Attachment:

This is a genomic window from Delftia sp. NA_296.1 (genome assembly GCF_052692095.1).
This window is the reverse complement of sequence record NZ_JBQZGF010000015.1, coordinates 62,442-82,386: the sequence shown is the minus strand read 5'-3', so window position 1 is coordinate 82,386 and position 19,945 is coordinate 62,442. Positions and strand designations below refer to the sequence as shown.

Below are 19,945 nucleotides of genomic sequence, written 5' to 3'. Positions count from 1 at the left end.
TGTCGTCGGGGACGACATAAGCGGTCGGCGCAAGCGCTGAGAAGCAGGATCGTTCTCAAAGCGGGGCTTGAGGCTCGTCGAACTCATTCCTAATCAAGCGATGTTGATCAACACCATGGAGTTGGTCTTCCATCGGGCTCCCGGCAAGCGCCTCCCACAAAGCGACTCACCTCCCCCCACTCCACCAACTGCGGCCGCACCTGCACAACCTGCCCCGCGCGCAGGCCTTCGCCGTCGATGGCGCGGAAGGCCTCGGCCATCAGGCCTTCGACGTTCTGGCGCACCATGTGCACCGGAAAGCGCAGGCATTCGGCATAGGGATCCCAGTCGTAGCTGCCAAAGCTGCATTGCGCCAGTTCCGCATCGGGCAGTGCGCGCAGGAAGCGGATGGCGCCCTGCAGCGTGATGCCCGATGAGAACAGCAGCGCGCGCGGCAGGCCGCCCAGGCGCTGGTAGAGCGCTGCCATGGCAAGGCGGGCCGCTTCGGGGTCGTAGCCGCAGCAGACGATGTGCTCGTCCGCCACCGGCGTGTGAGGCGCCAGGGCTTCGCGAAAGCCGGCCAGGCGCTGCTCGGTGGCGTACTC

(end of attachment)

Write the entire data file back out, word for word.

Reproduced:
This is a genomic window from Delftia sp. NA_296.1 (genome assembly GCF_052692095.1).
This window is the reverse complement of sequence record NZ_JBQZGF010000015.1, coordinates 62,442-82,386: the sequence shown is the minus strand read 5'-3', so window position 1 is coordinate 82,386 and position 19,945 is coordinate 62,442. Positions and strand designations below refer to the sequence as shown.

Below are 19,945 nucleotides of genomic sequence, written 5' to 3'. Positions count from 1 at the left end.
TGTCGTCGGGGACGACATAAGCGGTCGGCGCAAGCGCTGAGAAGCAGGATCGTTCTCAAAGCGGGGCTTGAGGCTCGTCGAACTCATTCCTAATCAAGCGATGTTGATCAACACCATGGAGTTGGTCTTCCATCGGGCTCCCGGCAAGCGCCTCCCACAAAGCGACTCACCTCCCCCCACTCCACCAACTGCGGCCGCACCTGCACAACCTGCCCCGCGCGCAGGCCTTCGCCGTCGATGGCGCGGAAGGCCTCGGCCATCAGGCCTTCGACGTTCTGGCGCACCATGTGCACCGGAAAGCGCAGGCATTCGGCATAGGGATCCCAGTCGTAGCTGCCAAAGCTGCATTGCGCCAGTTCCGCATCGGGCAGTGCGCGCAGGAAGCGGATGGCGCCCTGCAGCGTGATGCCCGATGAGAACAGCAGCGCGCGCGGCAGGCCGCCCAGGCGCTGGTAGAGCGCTGCCATGGCAAGGCGGGCCGCTTCGGGGTCGTAGCCGCAGCAGACGATGTGCTCGTCCGCCACCGGCGTGTGAGGCGCCAGGGCTTCGCGAAAGCCGGCCAGGCGCTGCTCGGTGGCGTACTC